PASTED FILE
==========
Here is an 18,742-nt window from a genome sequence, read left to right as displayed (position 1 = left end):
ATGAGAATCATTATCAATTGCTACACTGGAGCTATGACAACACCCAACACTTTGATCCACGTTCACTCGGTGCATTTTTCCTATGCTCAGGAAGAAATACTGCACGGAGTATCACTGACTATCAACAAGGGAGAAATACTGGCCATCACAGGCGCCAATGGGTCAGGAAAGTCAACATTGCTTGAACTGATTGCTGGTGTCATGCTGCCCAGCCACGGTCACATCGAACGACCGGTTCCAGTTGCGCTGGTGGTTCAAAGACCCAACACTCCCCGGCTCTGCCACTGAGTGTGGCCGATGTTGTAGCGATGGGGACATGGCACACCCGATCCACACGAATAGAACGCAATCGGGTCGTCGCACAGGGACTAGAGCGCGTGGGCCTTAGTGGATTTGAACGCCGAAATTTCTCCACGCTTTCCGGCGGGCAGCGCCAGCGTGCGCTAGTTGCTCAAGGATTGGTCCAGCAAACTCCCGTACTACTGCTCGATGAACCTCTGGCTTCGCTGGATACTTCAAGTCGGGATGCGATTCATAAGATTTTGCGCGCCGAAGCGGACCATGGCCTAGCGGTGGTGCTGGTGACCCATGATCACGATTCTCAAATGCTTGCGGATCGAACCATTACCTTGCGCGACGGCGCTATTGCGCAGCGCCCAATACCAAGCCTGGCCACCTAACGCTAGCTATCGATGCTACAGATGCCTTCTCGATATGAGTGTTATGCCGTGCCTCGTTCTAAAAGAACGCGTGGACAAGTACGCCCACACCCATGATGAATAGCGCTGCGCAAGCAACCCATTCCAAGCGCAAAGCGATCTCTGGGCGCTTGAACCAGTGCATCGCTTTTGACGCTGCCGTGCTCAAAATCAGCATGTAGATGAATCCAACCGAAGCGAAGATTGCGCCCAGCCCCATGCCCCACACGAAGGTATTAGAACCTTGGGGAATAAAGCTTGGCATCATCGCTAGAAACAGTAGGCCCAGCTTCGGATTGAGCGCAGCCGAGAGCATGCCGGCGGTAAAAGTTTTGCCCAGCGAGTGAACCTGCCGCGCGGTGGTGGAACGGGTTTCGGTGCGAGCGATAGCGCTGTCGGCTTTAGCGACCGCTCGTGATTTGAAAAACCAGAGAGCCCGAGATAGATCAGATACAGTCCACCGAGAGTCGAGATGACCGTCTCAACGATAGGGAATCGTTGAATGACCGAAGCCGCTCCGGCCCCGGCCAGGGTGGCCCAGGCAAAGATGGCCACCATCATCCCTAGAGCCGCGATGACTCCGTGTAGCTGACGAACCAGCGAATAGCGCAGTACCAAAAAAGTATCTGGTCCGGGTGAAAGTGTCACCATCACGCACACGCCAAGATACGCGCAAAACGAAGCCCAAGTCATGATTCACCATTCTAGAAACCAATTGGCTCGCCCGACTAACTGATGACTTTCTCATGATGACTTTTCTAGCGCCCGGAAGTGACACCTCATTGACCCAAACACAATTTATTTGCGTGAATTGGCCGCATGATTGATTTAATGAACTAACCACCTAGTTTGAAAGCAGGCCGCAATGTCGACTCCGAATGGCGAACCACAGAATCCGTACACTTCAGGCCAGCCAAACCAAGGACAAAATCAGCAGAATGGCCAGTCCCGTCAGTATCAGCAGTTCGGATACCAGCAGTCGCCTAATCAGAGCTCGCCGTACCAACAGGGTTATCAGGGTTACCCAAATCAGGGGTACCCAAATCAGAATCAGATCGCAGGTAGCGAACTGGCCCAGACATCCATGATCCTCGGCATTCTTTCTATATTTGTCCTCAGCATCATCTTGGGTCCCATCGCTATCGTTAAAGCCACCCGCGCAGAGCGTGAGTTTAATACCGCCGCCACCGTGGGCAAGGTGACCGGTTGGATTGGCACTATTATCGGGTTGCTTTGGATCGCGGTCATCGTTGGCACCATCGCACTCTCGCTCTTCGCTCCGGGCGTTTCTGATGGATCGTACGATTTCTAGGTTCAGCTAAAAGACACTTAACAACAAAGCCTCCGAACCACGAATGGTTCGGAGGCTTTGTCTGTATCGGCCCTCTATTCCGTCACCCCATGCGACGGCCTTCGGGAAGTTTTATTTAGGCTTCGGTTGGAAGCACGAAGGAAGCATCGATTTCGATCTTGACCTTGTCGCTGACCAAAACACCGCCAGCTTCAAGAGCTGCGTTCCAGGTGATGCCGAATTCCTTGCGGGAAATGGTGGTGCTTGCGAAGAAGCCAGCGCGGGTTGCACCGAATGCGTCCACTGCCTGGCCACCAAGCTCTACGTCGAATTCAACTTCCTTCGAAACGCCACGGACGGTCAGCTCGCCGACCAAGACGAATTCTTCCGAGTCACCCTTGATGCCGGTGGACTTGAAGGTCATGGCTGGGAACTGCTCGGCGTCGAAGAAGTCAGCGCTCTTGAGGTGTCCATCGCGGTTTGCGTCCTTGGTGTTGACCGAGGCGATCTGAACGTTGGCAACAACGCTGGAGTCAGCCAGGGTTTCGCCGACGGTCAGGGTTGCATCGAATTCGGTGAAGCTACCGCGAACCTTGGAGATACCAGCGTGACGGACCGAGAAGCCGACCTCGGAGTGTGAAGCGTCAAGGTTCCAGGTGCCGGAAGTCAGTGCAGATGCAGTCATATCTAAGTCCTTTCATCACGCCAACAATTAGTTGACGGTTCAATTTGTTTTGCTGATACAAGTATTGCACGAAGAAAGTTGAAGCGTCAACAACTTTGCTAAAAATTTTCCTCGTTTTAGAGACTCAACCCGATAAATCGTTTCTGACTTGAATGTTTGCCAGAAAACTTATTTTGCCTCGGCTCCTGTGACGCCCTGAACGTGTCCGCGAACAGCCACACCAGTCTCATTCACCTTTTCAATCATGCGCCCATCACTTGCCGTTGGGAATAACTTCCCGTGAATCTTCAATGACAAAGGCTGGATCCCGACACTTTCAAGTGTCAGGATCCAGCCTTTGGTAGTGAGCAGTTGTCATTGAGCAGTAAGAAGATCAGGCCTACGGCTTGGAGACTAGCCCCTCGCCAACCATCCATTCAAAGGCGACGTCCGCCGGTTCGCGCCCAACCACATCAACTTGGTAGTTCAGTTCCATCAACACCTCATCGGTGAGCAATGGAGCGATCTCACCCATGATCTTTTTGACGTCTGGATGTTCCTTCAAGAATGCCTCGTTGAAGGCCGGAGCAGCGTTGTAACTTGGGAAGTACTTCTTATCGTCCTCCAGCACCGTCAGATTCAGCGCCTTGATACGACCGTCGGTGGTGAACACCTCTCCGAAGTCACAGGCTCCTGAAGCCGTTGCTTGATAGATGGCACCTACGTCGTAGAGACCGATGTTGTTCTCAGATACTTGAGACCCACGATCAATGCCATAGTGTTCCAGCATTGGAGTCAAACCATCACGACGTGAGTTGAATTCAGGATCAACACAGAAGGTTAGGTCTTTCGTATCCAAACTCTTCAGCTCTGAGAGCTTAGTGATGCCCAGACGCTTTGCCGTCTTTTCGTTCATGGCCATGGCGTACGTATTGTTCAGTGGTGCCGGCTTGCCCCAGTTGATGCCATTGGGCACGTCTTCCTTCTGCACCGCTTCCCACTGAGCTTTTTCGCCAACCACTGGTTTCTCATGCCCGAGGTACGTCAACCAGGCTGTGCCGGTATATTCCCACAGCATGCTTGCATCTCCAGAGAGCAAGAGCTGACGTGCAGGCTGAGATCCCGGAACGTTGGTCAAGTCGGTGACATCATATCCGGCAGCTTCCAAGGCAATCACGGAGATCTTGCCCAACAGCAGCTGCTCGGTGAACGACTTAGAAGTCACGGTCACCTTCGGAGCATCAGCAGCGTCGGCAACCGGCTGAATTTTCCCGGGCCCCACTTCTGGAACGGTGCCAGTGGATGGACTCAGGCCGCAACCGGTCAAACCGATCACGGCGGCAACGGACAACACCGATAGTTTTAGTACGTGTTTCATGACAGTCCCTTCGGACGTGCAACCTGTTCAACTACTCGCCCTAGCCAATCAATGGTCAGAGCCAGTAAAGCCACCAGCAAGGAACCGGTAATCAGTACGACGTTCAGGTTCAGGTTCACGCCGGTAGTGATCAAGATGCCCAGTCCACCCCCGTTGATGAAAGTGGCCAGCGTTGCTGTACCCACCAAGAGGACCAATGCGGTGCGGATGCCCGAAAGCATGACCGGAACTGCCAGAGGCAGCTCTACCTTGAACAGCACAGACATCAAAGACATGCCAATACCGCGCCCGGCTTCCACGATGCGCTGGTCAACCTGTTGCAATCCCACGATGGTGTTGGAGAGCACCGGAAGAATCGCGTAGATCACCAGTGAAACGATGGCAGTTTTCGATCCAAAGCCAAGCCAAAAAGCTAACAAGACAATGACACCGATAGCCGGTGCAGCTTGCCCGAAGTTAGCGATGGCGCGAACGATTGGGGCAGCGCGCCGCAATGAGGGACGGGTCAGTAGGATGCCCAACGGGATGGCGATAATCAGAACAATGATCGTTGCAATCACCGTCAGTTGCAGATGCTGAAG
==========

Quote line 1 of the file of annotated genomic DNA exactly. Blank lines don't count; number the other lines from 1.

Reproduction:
Here is an 18,742-nt window from a genome sequence, read left to right as displayed (position 1 = left end):